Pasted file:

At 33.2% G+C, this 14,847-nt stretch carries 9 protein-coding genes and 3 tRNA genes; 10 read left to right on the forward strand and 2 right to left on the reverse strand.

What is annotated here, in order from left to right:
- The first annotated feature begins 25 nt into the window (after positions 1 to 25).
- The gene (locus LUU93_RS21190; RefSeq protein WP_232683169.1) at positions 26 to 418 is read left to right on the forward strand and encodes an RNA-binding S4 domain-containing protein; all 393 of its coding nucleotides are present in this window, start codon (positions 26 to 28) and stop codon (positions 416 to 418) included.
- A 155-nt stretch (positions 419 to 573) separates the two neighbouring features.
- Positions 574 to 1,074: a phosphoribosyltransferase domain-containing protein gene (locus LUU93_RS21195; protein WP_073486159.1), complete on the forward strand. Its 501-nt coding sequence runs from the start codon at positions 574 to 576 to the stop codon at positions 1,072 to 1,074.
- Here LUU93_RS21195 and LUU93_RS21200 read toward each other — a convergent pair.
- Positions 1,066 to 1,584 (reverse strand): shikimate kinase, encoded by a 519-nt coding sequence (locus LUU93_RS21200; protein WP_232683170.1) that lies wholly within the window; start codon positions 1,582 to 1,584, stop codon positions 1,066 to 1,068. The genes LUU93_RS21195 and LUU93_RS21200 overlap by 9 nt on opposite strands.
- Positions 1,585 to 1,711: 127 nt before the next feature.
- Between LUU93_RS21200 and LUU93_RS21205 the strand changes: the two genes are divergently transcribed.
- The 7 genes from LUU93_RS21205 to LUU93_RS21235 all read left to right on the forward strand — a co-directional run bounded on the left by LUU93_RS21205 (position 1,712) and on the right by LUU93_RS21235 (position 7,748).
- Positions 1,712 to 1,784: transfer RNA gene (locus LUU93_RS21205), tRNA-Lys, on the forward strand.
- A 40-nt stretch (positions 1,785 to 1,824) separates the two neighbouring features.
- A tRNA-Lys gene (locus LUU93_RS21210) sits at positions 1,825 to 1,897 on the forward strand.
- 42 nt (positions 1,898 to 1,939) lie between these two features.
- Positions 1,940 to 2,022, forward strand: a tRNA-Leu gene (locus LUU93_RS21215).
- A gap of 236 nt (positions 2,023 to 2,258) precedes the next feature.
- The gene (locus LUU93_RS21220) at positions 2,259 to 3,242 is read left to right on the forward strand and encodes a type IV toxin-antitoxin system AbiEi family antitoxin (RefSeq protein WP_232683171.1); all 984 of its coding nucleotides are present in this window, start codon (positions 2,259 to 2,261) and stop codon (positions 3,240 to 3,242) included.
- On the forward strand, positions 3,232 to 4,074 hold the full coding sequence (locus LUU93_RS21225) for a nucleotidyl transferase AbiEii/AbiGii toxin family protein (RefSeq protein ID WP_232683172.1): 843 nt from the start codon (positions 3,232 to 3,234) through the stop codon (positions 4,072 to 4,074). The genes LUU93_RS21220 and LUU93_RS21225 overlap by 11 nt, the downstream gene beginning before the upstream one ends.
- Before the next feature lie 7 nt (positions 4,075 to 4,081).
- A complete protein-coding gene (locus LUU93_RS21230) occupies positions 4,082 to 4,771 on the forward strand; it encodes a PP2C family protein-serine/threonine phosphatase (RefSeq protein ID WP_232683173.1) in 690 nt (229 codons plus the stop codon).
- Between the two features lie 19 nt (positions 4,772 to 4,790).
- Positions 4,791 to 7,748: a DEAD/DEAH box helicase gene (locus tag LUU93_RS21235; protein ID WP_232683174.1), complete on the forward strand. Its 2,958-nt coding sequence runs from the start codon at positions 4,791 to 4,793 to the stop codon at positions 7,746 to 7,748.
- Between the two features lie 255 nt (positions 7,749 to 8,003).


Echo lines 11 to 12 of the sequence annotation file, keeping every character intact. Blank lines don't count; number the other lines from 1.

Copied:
- The 7 genes from LUU93_RS21205 to LUU93_RS21235 all read left to right on the forward strand — a co-directional run bounded on the left by LUU93_RS21205 (position 1,712) and on the right by LUU93_RS21235 (position 7,748).
- Positions 1,712 to 1,784: transfer RNA gene (locus LUU93_RS21205), tRNA-Lys, on the forward strand.